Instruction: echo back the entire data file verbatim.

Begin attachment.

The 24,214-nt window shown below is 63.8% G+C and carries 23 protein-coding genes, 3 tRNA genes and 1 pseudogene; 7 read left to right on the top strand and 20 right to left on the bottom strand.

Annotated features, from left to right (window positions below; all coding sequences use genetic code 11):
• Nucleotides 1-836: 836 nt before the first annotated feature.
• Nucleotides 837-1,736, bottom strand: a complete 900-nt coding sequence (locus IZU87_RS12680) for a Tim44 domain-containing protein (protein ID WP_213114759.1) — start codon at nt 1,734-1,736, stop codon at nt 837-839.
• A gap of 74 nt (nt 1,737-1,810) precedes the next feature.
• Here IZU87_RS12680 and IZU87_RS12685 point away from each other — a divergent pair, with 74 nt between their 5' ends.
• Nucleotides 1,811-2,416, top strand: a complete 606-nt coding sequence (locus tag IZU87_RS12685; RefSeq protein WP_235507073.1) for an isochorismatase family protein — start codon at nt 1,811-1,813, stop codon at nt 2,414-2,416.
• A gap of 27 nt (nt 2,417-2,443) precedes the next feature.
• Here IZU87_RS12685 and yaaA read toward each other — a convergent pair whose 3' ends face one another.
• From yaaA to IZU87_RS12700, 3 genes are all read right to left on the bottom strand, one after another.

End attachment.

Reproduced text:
The 24,214-nt window shown below is 63.8% G+C and carries 23 protein-coding genes, 3 tRNA genes and 1 pseudogene; 7 read left to right on the top strand and 20 right to left on the bottom strand.

Annotated features, from left to right (window positions below; all coding sequences use genetic code 11):
• Nucleotides 1-836: 836 nt before the first annotated feature.
• Nucleotides 837-1,736, bottom strand: a complete 900-nt coding sequence (locus IZU87_RS12680) for a Tim44 domain-containing protein (protein ID WP_213114759.1) — start codon at nt 1,734-1,736, stop codon at nt 837-839.
• A gap of 74 nt (nt 1,737-1,810) precedes the next feature.
• Here IZU87_RS12680 and IZU87_RS12685 point away from each other — a divergent pair, with 74 nt between their 5' ends.
• Nucleotides 1,811-2,416, top strand: a complete 606-nt coding sequence (locus tag IZU87_RS12685; RefSeq protein WP_235507073.1) for an isochorismatase family protein — start codon at nt 1,811-1,813, stop codon at nt 2,414-2,416.
• A gap of 27 nt (nt 2,417-2,443) precedes the next feature.
• Here IZU87_RS12685 and yaaA read toward each other — a convergent pair whose 3' ends face one another.
• From yaaA to IZU87_RS12700, 3 genes are all read right to left on the bottom strand, one after another.